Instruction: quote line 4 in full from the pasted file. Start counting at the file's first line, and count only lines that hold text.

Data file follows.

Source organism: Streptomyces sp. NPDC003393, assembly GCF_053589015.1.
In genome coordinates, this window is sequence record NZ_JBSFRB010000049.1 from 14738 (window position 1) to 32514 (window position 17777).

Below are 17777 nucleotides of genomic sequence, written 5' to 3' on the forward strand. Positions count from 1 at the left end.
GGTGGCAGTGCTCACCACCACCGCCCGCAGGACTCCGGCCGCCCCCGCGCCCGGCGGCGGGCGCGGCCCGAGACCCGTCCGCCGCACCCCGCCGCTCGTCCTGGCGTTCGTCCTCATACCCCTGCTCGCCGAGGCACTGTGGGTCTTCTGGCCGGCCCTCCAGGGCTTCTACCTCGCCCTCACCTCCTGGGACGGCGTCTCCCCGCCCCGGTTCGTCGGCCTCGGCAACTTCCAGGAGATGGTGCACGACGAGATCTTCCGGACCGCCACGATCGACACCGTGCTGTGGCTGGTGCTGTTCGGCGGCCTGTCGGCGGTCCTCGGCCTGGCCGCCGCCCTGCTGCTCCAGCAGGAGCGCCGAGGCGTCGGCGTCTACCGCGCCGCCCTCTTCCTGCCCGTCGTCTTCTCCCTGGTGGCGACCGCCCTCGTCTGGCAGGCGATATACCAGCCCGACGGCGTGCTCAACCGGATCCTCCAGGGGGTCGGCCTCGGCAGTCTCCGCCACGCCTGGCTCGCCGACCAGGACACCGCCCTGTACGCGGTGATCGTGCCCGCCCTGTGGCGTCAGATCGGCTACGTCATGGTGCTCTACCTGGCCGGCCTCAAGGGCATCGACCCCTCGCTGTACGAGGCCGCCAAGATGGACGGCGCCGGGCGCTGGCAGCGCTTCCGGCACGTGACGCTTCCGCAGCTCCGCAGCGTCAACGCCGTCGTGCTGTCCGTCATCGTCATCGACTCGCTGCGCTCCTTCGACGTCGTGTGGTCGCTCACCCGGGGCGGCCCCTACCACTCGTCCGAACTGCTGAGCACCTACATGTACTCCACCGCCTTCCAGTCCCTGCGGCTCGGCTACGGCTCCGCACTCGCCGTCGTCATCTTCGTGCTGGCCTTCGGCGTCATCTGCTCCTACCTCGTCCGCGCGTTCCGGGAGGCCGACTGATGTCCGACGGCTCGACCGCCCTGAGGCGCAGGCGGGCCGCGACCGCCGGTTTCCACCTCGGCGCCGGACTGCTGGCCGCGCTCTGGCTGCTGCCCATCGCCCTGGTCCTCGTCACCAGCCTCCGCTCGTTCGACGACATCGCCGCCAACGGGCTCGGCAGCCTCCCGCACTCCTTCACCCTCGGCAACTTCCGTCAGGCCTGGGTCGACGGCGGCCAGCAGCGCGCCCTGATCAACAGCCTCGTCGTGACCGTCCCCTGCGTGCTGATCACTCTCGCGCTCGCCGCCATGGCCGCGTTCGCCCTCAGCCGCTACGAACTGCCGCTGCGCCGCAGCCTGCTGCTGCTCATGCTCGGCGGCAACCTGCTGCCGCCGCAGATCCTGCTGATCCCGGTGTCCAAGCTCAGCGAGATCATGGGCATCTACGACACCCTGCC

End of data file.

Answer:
GGTGGCAGTGCTCACCACCACCGCCCGCAGGACTCCGGCCGCCCCCGCGCCCGGCGGCGGGCGCGGCCCGAGACCCGTCCGCCGCACCCCGCCGCTCGTCCTGGCGTTCGTCCTCATACCCCTGCTCGCCGAGGCACTGTGGGTCTTCTGGCCGGCCCTCCAGGGCTTCTACCTCGCCCTCACCTCCTGGGACGGCGTCTCCCCGCCCCGGTTCGTCGGCCTCGGCAACTTCCAGGAGATGGTGCACGACGAGATCTTCCGGACCGCCACGATCGACACCGTGCTGTGGCTGGTGCTGTTCGGCGGCCTGTCGGCGGTCCTCGGCCTGGCCGCCGCCCTGCTGCTCCAGCAGGAGCGCCGAGGCGTCGGCGTCTACCGCGCCGCCCTCTTCCTGCCCGTCGTCTTCTCCCTGGTGGCGACCGCCCTCGTCTGGCAGGCGATATACCAGCCCGACGGCGTGCTCAACCGGATCCTCCAGGGGGTCGGCCTCGGCAGTCTCCGCCACGCCTGGCTCGCCGACCAGGACACCGCCCTGTACGCGGTGATCGTGCCCGCCCTGTGGCGTCAGATCGGCTACGTCATGGTGCTCTACCTGGCCGGCCTCAAGGGCATCGACCCCTCGCTGTACGAGGCCGCCAAGATGGACGGCGCCGGGCGCTGGCAGCGCTTCCGGCACGTGACGCTTCCGCAGCTCCGCAGCGTCAACGCCGTCGTGCTGTCCGTCATCGTCATCGACTCGCTGCGCTCCTTCGACGTCGTGTGGTCGCTCACCCGGGGCGGCCCCTACCACTCGTCCGAACTGCTGAGCACCTACATGTACTCCACCGCCTTCCAGTCCCTGCGGCTCGGCTACGGCTCCGCACTCGCCGTCGTCATCTTCGTGCTGGCCTTCGGCGTCATCTGCTCCTACCTCGTCCGCGCGTTCCGGGAGGCCGACTGATGTCCGACGGCTCGACCGCCCTGAGGCGCAGGCGGGCCGCGACCGCCGGTTTCCACCTCGGCGCCGGACTGCTGGCCGCGCTCTGGCTGCTGCCCATCGCCCTGGTCCTCGTCACCAGCCTCCGCTCGTTCGACGACATCGCCGCCAACGGGCTCGGCAGCCTCCCGCACTCCTTCACCCTCGGCAACTTCCGTCAGGCCTGGGTCGACGGCGGCCAGCAGCGCGCCCTGATCAACAGCCTCGTCGTGACCGTCCCCTGCGTGCTGATCACTCTCGCGCTCGCCGCCATGGCCGCGTTCGCCCTCAGCCGCTACGAACTGCCGCTGCGCCGCAGCCTGCTGCTGCTCATGCTCGGCGGCAACCTGCTGCCGCCGCAGATCCTGCTGATCCCGGTGTCCAAGCTCAGCGAGATCATGGGCATCTACGACACCCTGCC